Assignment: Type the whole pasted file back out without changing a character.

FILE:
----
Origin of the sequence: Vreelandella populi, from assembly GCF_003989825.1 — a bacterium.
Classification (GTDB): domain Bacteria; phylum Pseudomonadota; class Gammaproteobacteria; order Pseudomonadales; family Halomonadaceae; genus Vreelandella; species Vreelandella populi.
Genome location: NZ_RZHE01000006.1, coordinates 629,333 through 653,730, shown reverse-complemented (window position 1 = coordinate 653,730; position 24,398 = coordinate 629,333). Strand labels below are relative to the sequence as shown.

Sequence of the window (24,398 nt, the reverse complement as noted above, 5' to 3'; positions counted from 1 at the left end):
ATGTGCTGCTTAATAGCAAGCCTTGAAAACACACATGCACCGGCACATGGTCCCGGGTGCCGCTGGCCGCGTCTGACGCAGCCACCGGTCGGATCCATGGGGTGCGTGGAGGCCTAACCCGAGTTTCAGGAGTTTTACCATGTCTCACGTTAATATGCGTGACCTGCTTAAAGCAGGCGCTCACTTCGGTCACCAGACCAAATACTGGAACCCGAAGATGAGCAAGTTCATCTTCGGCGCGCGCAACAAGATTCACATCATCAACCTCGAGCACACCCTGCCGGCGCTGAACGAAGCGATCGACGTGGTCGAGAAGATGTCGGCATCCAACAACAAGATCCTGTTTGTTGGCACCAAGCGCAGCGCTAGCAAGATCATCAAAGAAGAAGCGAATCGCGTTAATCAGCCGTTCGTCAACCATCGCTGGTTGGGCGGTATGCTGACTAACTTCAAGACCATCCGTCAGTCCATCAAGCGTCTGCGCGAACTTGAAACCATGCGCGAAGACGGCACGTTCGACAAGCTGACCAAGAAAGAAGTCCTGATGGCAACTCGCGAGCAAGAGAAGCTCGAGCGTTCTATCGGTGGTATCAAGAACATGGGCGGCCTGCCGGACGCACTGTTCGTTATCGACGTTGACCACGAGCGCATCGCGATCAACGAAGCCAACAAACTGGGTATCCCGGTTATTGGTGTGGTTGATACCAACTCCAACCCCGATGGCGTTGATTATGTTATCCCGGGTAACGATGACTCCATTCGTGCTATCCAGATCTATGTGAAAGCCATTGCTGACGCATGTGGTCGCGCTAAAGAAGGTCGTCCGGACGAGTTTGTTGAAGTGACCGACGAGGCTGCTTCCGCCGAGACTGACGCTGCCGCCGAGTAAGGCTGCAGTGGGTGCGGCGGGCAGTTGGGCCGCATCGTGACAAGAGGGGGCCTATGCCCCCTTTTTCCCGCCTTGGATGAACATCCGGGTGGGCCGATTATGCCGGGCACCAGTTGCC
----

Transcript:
Origin of the sequence: Vreelandella populi, from assembly GCF_003989825.1 — a bacterium.
Classification (GTDB): domain Bacteria; phylum Pseudomonadota; class Gammaproteobacteria; order Pseudomonadales; family Halomonadaceae; genus Vreelandella; species Vreelandella populi.
Genome location: NZ_RZHE01000006.1, coordinates 629,333 through 653,730, shown reverse-complemented (window position 1 = coordinate 653,730; position 24,398 = coordinate 629,333). Strand labels below are relative to the sequence as shown.

Sequence of the window (24,398 nt, the reverse complement as noted above, 5' to 3'; positions counted from 1 at the left end):
ATGTGCTGCTTAATAGCAAGCCTTGAAAACACACATGCACCGGCACATGGTCCCGGGTGCCGCTGGCCGCGTCTGACGCAGCCACCGGTCGGATCCATGGGGTGCGTGGAGGCCTAACCCGAGTTTCAGGAGTTTTACCATGTCTCACGTTAATATGCGTGACCTGCTTAAAGCAGGCGCTCACTTCGGTCACCAGACCAAATACTGGAACCCGAAGATGAGCAAGTTCATCTTCGGCGCGCGCAACAAGATTCACATCATCAACCTCGAGCACACCCTGCCGGCGCTGAACGAAGCGATCGACGTGGTCGAGAAGATGTCGGCATCCAACAACAAGATCCTGTTTGTTGGCACCAAGCGCAGCGCTAGCAAGATCATCAAAGAAGAAGCGAATCGCGTTAATCAGCCGTTCGTCAACCATCGCTGGTTGGGCGGTATGCTGACTAACTTCAAGACCATCCGTCAGTCCATCAAGCGTCTGCGCGAACTTGAAACCATGCGCGAAGACGGCACGTTCGACAAGCTGACCAAGAAAGAAGTCCTGATGGCAACTCGCGAGCAAGAGAAGCTCGAGCGTTCTATCGGTGGTATCAAGAACATGGGCGGCCTGCCGGACGCACTGTTCGTTATCGACGTTGACCACGAGCGCATCGCGATCAACGAAGCCAACAAACTGGGTATCCCGGTTATTGGTGTGGTTGATACCAACTCCAACCCCGATGGCGTTGATTATGTTATCCCGGGTAACGATGACTCCATTCGTGCTATCCAGATCTATGTGAAAGCCATTGCTGACGCATGTGGTCGCGCTAAAGAAGGTCGTCCGGACGAGTTTGTTGAAGTGACCGACGAGGCTGCTTCCGCCGAGACTGACGCTGCCGCCGAGTAAGGCTGCAGTGGGTGCGGCGGGCAGTTGGGCCGCATCGTGACAAGAGGGGGCCTATGCCCCCTTTTTCCCGCCTTGGATGAACATCCGGGTGGGCCGATTATGCCGGGCACCAGTTGCC